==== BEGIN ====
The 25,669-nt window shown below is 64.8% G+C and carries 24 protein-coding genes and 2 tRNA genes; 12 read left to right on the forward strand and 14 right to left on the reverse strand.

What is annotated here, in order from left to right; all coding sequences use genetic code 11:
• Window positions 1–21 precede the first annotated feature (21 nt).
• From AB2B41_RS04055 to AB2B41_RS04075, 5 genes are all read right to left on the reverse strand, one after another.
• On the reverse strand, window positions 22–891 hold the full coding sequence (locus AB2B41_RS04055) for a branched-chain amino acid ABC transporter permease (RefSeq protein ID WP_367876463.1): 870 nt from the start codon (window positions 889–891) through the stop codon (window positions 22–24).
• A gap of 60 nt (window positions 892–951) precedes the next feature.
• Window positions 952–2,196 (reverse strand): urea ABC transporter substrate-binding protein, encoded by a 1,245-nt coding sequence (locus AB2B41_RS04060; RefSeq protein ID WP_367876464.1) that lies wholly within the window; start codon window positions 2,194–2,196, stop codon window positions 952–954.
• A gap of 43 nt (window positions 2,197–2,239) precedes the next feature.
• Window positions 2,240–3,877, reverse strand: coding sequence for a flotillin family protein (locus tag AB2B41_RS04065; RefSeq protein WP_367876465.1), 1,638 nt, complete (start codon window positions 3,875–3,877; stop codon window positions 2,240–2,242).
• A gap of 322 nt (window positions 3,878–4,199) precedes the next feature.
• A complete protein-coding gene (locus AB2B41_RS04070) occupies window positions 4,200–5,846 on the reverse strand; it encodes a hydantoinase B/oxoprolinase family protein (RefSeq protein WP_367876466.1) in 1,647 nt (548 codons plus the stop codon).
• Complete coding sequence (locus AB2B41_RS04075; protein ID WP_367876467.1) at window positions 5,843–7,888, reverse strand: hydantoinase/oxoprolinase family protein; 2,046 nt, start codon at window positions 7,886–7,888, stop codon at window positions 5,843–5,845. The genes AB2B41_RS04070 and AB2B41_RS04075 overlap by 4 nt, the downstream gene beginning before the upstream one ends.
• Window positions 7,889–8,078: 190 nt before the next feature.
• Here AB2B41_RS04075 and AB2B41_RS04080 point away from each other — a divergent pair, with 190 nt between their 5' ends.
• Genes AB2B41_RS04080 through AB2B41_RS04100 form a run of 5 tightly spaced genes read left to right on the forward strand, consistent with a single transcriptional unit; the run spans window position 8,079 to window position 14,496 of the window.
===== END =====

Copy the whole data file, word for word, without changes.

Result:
The 25,669-nt window shown below is 64.8% G+C and carries 24 protein-coding genes and 2 tRNA genes; 12 read left to right on the forward strand and 14 right to left on the reverse strand.

What is annotated here, in order from left to right; all coding sequences use genetic code 11:
• Window positions 1–21 precede the first annotated feature (21 nt).
• From AB2B41_RS04055 to AB2B41_RS04075, 5 genes are all read right to left on the reverse strand, one after another.
• On the reverse strand, window positions 22–891 hold the full coding sequence (locus AB2B41_RS04055) for a branched-chain amino acid ABC transporter permease (RefSeq protein ID WP_367876463.1): 870 nt from the start codon (window positions 889–891) through the stop codon (window positions 22–24).
• A gap of 60 nt (window positions 892–951) precedes the next feature.
• Window positions 952–2,196 (reverse strand): urea ABC transporter substrate-binding protein, encoded by a 1,245-nt coding sequence (locus AB2B41_RS04060; RefSeq protein ID WP_367876464.1) that lies wholly within the window; start codon window positions 2,194–2,196, stop codon window positions 952–954.
• A gap of 43 nt (window positions 2,197–2,239) precedes the next feature.
• Window positions 2,240–3,877, reverse strand: coding sequence for a flotillin family protein (locus tag AB2B41_RS04065; RefSeq protein WP_367876465.1), 1,638 nt, complete (start codon window positions 3,875–3,877; stop codon window positions 2,240–2,242).
• A gap of 322 nt (window positions 3,878–4,199) precedes the next feature.
• A complete protein-coding gene (locus AB2B41_RS04070) occupies window positions 4,200–5,846 on the reverse strand; it encodes a hydantoinase B/oxoprolinase family protein (RefSeq protein WP_367876466.1) in 1,647 nt (548 codons plus the stop codon).
• Complete coding sequence (locus AB2B41_RS04075; protein ID WP_367876467.1) at window positions 5,843–7,888, reverse strand: hydantoinase/oxoprolinase family protein; 2,046 nt, start codon at window positions 7,886–7,888, stop codon at window positions 5,843–5,845. The genes AB2B41_RS04070 and AB2B41_RS04075 overlap by 4 nt, the downstream gene beginning before the upstream one ends.
• Window positions 7,889–8,078: 190 nt before the next feature.
• Here AB2B41_RS04075 and AB2B41_RS04080 point away from each other — a divergent pair, with 190 nt between their 5' ends.
• Genes AB2B41_RS04080 through AB2B41_RS04100 form a run of 5 tightly spaced genes read left to right on the forward strand, consistent with a single transcriptional unit; the run spans window position 8,079 to window position 14,496 of the window.